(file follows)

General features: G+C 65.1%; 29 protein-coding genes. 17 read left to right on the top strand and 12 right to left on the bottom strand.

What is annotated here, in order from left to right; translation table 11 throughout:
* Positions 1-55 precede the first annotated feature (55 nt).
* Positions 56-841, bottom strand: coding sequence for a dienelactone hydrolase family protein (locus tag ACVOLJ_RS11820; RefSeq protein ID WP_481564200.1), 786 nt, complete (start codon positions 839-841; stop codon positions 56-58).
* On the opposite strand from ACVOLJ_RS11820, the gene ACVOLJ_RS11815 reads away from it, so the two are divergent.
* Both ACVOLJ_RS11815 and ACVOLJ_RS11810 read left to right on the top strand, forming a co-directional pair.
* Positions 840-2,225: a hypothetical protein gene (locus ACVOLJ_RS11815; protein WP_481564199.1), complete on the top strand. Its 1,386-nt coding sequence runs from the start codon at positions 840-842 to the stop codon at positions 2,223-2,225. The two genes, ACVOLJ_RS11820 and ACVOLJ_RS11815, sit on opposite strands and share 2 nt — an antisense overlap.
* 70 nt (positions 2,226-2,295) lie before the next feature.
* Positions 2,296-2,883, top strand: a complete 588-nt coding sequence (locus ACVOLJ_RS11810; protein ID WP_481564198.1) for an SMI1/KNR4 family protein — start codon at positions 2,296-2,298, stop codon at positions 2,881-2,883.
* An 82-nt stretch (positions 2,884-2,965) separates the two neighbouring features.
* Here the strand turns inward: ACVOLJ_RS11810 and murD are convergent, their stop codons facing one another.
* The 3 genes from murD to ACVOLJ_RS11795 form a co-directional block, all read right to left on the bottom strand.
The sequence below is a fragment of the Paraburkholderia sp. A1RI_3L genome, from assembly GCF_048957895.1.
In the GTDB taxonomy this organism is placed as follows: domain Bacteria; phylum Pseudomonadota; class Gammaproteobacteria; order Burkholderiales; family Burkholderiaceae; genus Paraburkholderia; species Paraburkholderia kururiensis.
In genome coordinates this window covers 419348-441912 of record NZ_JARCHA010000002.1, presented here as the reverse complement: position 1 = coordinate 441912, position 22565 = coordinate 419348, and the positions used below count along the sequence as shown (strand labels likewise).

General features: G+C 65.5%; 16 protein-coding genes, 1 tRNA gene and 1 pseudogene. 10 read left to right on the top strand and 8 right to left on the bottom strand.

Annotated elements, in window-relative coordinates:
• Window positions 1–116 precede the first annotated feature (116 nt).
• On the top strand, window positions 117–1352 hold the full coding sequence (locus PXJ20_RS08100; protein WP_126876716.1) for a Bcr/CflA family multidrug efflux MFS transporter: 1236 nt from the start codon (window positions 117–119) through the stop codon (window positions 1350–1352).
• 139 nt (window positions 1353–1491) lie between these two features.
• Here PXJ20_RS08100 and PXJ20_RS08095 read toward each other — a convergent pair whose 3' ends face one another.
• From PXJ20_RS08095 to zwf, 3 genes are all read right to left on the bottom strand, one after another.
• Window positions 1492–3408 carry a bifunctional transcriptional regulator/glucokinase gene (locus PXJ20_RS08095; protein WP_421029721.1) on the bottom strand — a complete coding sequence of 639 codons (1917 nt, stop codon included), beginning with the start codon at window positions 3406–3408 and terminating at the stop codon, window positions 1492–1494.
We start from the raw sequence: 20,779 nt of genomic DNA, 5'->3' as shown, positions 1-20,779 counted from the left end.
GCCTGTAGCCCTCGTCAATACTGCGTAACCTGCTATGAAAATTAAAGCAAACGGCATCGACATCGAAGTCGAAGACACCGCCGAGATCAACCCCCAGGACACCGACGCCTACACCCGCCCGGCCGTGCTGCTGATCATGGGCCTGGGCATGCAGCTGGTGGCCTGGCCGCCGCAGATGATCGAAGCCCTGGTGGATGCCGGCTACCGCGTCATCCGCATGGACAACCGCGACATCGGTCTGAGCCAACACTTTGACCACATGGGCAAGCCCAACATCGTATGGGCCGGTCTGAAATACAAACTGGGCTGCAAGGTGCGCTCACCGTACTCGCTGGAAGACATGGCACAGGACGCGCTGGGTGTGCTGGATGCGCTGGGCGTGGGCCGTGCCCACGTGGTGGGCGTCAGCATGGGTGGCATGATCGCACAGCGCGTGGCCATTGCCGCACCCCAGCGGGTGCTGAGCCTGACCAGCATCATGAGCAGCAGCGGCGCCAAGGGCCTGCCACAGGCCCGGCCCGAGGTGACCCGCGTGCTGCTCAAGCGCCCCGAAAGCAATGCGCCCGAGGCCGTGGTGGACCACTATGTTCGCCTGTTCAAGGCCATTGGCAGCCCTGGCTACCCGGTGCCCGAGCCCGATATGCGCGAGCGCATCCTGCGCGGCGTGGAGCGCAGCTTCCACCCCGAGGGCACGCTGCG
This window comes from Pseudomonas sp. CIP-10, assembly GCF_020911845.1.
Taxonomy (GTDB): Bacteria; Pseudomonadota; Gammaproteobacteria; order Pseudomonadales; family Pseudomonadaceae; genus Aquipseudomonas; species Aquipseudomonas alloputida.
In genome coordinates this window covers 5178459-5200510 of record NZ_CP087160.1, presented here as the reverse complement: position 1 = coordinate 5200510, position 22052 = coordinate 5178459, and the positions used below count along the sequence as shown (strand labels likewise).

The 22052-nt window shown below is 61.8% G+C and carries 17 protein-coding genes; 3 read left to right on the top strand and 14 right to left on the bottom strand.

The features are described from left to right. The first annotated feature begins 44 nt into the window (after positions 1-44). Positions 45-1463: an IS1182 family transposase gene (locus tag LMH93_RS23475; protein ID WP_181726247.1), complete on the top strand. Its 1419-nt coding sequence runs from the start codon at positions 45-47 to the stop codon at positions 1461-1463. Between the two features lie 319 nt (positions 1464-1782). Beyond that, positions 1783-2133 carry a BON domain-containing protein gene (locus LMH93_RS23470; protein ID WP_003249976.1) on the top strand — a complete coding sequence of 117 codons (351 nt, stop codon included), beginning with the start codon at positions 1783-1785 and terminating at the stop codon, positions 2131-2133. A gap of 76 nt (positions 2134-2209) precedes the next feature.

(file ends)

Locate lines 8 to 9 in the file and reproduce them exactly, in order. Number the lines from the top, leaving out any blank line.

* 70 nt (positions 2,226-2,295) lie before the next feature.
* Positions 2,296-2,883, top strand: a complete 588-nt coding sequence (locus ACVOLJ_RS11810; protein ID WP_481564198.1) for an SMI1/KNR4 family protein — start codon at positions 2,296-2,298, stop codon at positions 2,881-2,883.